# Why aren't lower aromatic organic compounds taught?

Why aren't aromatic compounds with 3, 4 or 5 carbon atoms taught at high school level chemistry? We are instead directly taught about aromatic compounds with 6 carbons/benzene rings. Why?

My core question is: is because the lower members are tough to understand? Do they have any strange properties?

• Hi tvamsisai, I'm afraid this question is rather subjective (and depends on local cursus, etc.). It seems to me that the simple reason is that benzene-based aromatics are the most common of these compounds…
– F'x
Feb 14, 2013 at 11:38
• F'x: maybe, but its surely not off topic. ah, availability! that partly answers. are lower members tough to study/learn/understand/teach? Feb 14, 2013 at 12:08
• I was taught these at high school level. At first, benzene was taught, and then these compounds were used as examples for aromaticity. Including the crazy positively-charged triangle. Feb 14, 2013 at 12:56
• This is a very interesting question, as I took two years of chemistry in high school, and was taught no organic chemistry whatsoever. Feb 15, 2013 at 15:30

Hueckel's rule (i.e. that aromatic compounds have $4n+2$ $\pi$ electrons) places limits on aromaticity in cycles with less than 6 carbons.

As there are only 3 cases to look at, let's enumerate them:

5 carbons: cyclopentadiene ($\ce{C5H6}$) is not aromatic, but the cyclopentadienide anion ($\ce{[C5H5]^{-}}$) is. This species is well known in organometallic chemistry, due to its propensity to act as an $\eta^5$ ligand and form sandwich complexes with transition metals. The most famous of these is no doubt ferrocene, where two cyclopentadienide ligands sandwich an $\ce{Fe^{2+}}$ ion. This ion is didactically problematic and in my experience not covered in high school or early undergraduate curricula because most of its interest lies in its sandwich bonding mode with metal ions, which cannot be easily reconciled with the simplified VB/VSEPR/hybridisation theory used to teach introductory organic chemistry. The same goes for the under-loved tropylium cation ($\ce{[C7H7]^+}$), which has 7 carbons.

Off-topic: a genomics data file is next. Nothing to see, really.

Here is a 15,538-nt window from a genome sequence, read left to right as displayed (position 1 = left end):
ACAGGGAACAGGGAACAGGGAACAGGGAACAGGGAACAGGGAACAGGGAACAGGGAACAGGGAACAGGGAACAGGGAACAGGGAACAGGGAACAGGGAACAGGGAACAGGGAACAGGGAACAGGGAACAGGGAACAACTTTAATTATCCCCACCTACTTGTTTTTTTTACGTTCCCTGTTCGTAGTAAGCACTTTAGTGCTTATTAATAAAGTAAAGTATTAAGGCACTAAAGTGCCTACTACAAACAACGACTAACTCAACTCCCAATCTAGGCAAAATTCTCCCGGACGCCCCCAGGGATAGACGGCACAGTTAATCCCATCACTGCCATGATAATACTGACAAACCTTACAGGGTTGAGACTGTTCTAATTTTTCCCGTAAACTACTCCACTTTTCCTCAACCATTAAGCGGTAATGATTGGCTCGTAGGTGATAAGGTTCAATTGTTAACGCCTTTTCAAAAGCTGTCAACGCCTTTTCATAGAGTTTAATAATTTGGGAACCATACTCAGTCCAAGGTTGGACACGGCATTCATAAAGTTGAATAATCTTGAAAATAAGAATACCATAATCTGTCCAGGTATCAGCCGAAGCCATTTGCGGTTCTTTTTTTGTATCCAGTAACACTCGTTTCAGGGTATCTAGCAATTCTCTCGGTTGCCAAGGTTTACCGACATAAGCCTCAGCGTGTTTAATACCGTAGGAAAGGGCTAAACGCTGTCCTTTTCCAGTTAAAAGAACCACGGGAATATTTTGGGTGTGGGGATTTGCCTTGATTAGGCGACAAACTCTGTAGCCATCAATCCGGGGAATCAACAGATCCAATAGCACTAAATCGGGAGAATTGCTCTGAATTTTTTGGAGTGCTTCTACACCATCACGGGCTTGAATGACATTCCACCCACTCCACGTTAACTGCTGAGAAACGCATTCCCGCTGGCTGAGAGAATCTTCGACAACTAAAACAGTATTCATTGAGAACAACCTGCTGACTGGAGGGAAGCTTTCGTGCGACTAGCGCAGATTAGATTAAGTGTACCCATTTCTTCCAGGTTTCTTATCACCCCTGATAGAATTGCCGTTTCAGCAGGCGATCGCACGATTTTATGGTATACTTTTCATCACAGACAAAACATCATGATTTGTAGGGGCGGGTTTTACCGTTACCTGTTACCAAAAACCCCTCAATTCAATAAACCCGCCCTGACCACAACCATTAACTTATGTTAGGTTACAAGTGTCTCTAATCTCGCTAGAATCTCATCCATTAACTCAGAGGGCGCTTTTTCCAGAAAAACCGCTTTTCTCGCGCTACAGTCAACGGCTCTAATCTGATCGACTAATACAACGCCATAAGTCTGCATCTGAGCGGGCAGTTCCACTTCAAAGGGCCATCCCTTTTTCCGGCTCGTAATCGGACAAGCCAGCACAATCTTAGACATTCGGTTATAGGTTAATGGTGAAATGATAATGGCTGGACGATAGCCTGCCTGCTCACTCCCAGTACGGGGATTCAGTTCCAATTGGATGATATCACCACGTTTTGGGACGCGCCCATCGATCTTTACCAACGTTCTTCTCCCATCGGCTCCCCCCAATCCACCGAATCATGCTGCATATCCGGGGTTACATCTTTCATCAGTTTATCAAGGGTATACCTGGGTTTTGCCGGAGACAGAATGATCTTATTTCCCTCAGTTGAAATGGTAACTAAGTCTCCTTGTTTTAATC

4 carbons: cyclobutadiene is antiaromatic, and as such only exists at very low temperatures. If I recall correctly, it possesses two unusually long bonds and two unusually short bonds, quite at odds with the bond equivalency found in benzene. This molecule would have to lose 2 e- to become aromatic. It does so happen that the cyclobutadienyl ligand is known in $\eta^{4}$ metal complexes such as $\ce{(C4H4)Fe(CO)3}$ (1) - I was not aware of these complexes until an expert in the field pointed them out to me.

3 carbons: I was not sure about this, but apparently the cyclopropenyl cation is a thing and is aromatic. Cotton (2) also mentions this being known as a $\eta^3$ ligand. I suspect that it is not taught because it's too weird.

In conclusion:

The smaller aromatic rings are principally known as polyhaptic ligands to metals due to their non-neutrality. This places them outside of the comfort zone of the theories of molecular structure and bonding used in introductory organic chemistry, and as such they are usually left until later.

(1) Cotton, F.A., Wilkinson, G.; Advanced Inorganic Chemistry; Wiley Interscience, 5e, (1988), p. 1170

(2) Ibid, p. 1168

• We were taught about the cyclopropenyl cation, and they even showed us some reactions where its aromaticity makes a difference (so yeah, it's a thing). But yeah, it's weird. Feb 14, 2013 at 12:58
• @Manishearth - Most chemistry educators will be suddenly consumed by a pillar of eldritch flame if they attempt to reveal any unusual organometallic bonding patterns to any student before second year, due to the dark pact they enter into. Feb 15, 2013 at 6:16
• An excellent answer, but perhaps for completeness 7-membered rings should be mentioned, even if not specifically asked in the question. Cycloheptatriene loses H- when treated with an appropriate oxidant, to form the tropylium cation C7H7+ which is aromatic because it has 6 pi electrons. Nov 10, 2014 at 12:12
• As a university academic I find that I have the problem of too little teaching time, I imagine that the same problem exists in school chemistry. One of the ways in which teaching can go wrong is by trying to stuff too much content into a course. By doing so it will reduce the ability of the students to reflect on the content. By adding the interesting aromatics with 3, 5 or 7 carbons in a ring. I worry that it will reduce the ability of a high school student to understand aromatic compounds by overloading them. Apr 15, 2018 at 6:51